This time Kangana Ranaut and Irrfan Khan are one-on-one after the commercial success of Tanu Weds Manu Returns and Piku, respectively. In the brief 20min interview, they talk about acting nuances with a super brief Acting 101, as well as people’s obsession with Box Office numbers (in this case, making the 100 crore club), the -now- discerning audience (and the massy one), not longer being a working actor who needs to constantly do movies to make a living, being an outsider, PLUS! the strength and vitriol that is social media.

Happy watching!

On the Box Office obsession and audience talks, it’s a general worldwide problem, you guys. Last year headlines declared How to Train your Dragon 2 a box office flop when it made “just” $50M USD. Joining the $1B USD club is big on studio heads, and having the most profitable franchise is a plus for actors.

The audience everywhere is half and half- good movie don’t make money, bad movies that make loads. The audience and press vitriol on review and social media. They’re not solely Bollywood problems ;)

If you read this blog and/or have stumbled upon a post on the subject or -somehow- seen my comments on social media or… maybe a review or feature I’ve written, you’d know I’m not very fond of Sonam Kapoor [1]. Or I wasn’t. At the moment, I’m not sure anymore. A while ago, I saw her on Khoobsurat, which in normal circumstances I wouldn’t have picked, but it was Disney (!) so I couldn’t help myself.

It’s perfectly fine light entertainment, though I think this is the first time I’ve seen a Disney movie where our female protagonist gets (though admitedly quite endearingly funny) pissed drunk, who then later accepts a bottle of soda with ruffies to end up kidnapped (don’t worry, it’s still Disney so nothing happens), and finally ends up with a (hot) prince that was engaged to some other woman. Anyway~ since then, I found myself not hating Sonam as it seems like she’s TRYING. Like- you can sense a change of pace/vibe.

Dolly ki Doli doesn’t look awful.

And in this segment for Anupama Chopra’s The Meeting Ground, Rajkummar Rao (who is also in DkD) makes her palatable. It gets a bit awkward when they keep going on their talk on star children and their upper hand in the industry. Sonam tries to make a point, but Angelina Jolie didn’t make her starring debut in a studio picture with a brand director. Angelina’s credits went from a small role in one of her dad’s films, to straight-to-video releases and shorts until Without Evidence.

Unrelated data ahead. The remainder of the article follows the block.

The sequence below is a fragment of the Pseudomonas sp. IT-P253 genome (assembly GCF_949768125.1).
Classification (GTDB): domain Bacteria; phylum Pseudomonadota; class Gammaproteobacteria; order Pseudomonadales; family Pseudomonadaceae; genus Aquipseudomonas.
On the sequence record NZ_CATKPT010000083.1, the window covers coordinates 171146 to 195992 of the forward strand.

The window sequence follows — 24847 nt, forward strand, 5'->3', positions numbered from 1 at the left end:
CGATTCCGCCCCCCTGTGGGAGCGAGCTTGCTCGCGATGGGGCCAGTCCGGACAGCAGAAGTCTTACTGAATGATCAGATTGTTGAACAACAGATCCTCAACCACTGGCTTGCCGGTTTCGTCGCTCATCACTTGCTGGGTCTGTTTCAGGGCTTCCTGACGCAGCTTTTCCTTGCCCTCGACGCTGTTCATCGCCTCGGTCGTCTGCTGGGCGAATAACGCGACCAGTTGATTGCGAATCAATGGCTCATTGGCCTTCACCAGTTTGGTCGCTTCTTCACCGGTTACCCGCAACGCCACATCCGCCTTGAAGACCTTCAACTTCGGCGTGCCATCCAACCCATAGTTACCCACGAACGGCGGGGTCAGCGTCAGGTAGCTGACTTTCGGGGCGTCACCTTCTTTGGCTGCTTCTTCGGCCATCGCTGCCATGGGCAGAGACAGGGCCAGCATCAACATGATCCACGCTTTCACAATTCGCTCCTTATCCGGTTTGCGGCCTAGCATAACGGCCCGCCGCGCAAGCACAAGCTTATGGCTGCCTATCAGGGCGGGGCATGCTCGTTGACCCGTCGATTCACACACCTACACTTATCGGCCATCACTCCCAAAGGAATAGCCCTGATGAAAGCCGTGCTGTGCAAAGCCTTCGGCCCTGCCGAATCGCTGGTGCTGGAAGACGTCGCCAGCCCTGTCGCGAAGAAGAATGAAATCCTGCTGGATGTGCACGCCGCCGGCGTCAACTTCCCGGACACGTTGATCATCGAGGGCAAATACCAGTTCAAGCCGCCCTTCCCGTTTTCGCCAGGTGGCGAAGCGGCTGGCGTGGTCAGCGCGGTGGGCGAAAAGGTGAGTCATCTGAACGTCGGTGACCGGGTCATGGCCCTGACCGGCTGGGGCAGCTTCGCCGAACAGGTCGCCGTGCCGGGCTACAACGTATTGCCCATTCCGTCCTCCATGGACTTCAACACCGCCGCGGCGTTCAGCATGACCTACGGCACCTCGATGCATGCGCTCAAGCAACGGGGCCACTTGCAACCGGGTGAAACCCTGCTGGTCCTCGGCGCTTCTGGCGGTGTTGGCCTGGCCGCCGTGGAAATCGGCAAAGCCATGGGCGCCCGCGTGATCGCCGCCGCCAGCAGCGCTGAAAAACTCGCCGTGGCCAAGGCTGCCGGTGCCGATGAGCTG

Gwyneth and all her Gwynethness is a bit more lucky, but not as lucky as star children in India. TV Movie debut directed by her dad, small role on a movie until she cameo’d on godfather Steven Spielberg’s Hook. It wasn’t until a few years later when she landed Se7en with Fincher and PTA’s Hard Eight.

Nobody goes to Eva Amurri or Rumer Willis and tells their parents Susan Sarandon, Demi Moore or Bruce Willis, “I want to launch your daughter with this banner.

LOL, this seemingly harmless post turned into a rant. But honestly, no one would care if a star child would begin with small roles in movies, working their way up. Instead, they are given starring roles in medium-big budget films to launch them.

Rant over.

Farah Khan’s and Shahrukh Khan’s latest Happy New Year [Español] just hit the market officially with VOD… or as they’re calling it DTF (Direct to Fans), which is less technical and much more personal. It’s also way cheaper than regular VOD too, which usually charges $5USD per one-time stream or 4-5-day rental. You basically get to download the movie for that price. I’m just supposing it’s subtitled (being aimed at all markets except India and China), but I could be supposing erroneously [1].

happy-new-year-vod-dtf

No cons, just pros really. It would have been much cooler and much more trailblazing if this had happened on opening week (or the week later), but it’s something. I’m just hoping UTV (EROSNOW had its one moment with the pretty horrible Lekar Hum Deewana Dil) gets their shit together with the distribution of films like Haider and PK, really because those two are my bias at the moment. Imagine if more European and other big Asian movies did the same. Isn’t THAT what they want? Piece of the Hollywood pie? You need to indoctrinate people first, get them on the habit of watching you. Hollywood’s been doing this to us for the past 70 years.

Here’s the link.